I was born in Manchester, apparently near a park called "Boggart Hole Clough", well that's what my mother told me. She also said that Manchester was a grey place in 1951, where everyone had to scrub the dirt from their steps every week. They lived in one room and it must have been very hard to have a baby there. Apparently I cried all the time. Soon Dad got a job in Cambridge and they bought a terraced house for £3000. I remember my hard, high iron bedstead and flowery wallpaper that I drew on with pen and got into trouble. Other hazy memories of Cambridge life were an old lady living next door who put her wet washing through a massive contraption called a mangle and the sheets came out flat. On the other side of our house lived a family with loads of children who, for some reason, I wasn't allowed to play with. I remember looking through the hedge and watching them play wishing I could join them. I also remember the milkman had a horse drawn cart, and one day I was allowed to sit up front and drive it!
When I was 3 we moved to a detached house in Walton on Thames, Surrey - commuterland. I had a happy childhood playing with all my friends in the muddy track which was our road, making up plays and performing them to long-suffering parents, collecting dogs to "train" in the garden, making fires and cooking food in front of the old chicken shed at the bottom of the garden. My brother Jeremy and I got on well but he was sent to boarding school at 7, so I only saw him during the school holidays and was very much an only child. We had a solid fuel boiler in the kitchen which had to be lit every morning and jack frost iced up the inside of the windows on winter mornings. We swam in the River Thames, I sang in the church choir and Dad's madrigal choir and I went dancing at "Hersham Hop" to Tamla Motown with my friend Lindsay. Walton Park is now a main road leading to Hersham Station, full of cars. Whilst a teenager, I played guitar and sang in a group called "Dee, Pete and Viv" that mostly sang covers of Peter, Paul and Mary. We were successful enough to do a tour of Denmark school folk clubs and sing on national Danish radio.
I went to a posh girls school where I had to wear a red beret and grey felt hat in the winter and thick grey stockings with suspenders (!) and a straw panama and stripey dress in the summer. I was no good at Latin and was put into the German class. I wasn't good at that either and ended up learning cookery. I was a natural with music but struggled with the classical part. However I ended up with an A grade for Music A level and an E pass for English language and 9 O levels which got me into Redland Teachers Training College in Bristol. I was always overweight and was constantly on diets to get thin. They never worked. I sang with Alan, Pete and Danny in a folk group called "Bethams" and we did a fun summer season in McTavish's Kitchens in Fort William.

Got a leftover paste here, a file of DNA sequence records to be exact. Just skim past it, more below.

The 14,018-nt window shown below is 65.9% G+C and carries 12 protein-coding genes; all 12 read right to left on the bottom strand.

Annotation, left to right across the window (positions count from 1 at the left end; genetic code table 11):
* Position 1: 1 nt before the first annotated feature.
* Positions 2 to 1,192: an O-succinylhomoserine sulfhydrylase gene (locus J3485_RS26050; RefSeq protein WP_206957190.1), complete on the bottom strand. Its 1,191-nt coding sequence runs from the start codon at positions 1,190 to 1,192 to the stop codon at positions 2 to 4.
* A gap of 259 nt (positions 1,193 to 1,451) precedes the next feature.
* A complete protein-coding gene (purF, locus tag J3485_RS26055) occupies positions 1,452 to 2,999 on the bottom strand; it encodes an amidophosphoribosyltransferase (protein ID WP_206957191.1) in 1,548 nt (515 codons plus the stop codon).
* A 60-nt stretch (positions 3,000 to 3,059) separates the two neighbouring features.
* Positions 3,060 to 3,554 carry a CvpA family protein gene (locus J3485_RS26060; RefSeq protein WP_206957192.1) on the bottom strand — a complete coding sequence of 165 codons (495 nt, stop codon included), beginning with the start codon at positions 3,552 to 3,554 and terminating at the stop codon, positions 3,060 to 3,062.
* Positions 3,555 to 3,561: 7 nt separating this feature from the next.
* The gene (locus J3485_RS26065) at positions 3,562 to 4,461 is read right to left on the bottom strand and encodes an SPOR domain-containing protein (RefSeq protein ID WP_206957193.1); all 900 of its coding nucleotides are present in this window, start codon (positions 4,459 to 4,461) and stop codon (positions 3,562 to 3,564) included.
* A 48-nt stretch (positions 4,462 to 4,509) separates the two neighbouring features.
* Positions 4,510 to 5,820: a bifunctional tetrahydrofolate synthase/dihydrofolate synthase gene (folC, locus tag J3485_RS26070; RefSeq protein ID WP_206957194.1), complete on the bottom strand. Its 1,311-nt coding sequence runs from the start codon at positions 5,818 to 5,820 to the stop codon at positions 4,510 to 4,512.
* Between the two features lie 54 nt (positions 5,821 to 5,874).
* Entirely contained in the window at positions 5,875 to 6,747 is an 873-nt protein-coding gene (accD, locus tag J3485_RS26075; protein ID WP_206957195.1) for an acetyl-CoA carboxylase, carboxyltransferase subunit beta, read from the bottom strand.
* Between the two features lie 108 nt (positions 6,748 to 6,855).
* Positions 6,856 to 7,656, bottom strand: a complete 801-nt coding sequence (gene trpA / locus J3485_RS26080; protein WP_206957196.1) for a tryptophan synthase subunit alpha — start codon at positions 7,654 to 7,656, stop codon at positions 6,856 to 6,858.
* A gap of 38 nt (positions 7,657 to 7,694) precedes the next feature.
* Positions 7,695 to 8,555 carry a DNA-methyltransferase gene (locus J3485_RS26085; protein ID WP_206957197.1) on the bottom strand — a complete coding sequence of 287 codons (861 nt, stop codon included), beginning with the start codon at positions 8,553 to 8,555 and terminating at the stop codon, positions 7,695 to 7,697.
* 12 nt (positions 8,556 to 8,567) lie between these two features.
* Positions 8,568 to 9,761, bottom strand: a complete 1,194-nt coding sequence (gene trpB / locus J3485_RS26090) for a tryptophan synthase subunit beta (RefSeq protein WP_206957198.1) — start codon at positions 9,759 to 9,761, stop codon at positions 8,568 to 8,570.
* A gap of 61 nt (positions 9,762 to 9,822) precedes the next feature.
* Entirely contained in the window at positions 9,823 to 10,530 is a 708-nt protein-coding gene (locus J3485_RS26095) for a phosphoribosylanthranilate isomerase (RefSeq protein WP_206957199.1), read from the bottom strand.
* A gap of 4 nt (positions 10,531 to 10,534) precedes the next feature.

I met John, my first husband when I was 16 on the bus on my way to The Barge folk club in Kingston on Thames. We were soul mates for many years, parting for a while whilst I did my A levels and eventually marrying and having 3 lovely children. He joined me in Bristol studying electronic engineering and then we both went back to Leatherhead in Surrey where we bought our first house for £8,000 and I taught in a primary school and after several miscarriages Ben was born. As soon as we could we moved back to the Bristol area, where we first bought a large maisonette in Weston Super Mare, up the hill near Grove Park with a great view of the sea. In Weston hospital Joe was born - very easily and thenI nearly died giving birth to Amy with an emergency caesarian. The flat was so big the boys rode their trikes around on the amazingly thick carpet that used to belong to Elizabeth Taylor and Richard Burton. It was a shock being a mother of three in just over 4 years and sometimes I saw my reflection in shop windows - a pale tired bedraggled woman - pushing a triple buggy along and couldn't believe it was me. I needed all the help I could get and my mum and mother in law came to stay when I had the babies and Auntie Mary came to visit often as she travelled around the country with her job with the RNIB. I still kept up my music played as a duo with my friend Pete Thompson from "Bethams" and another duo with Jenny.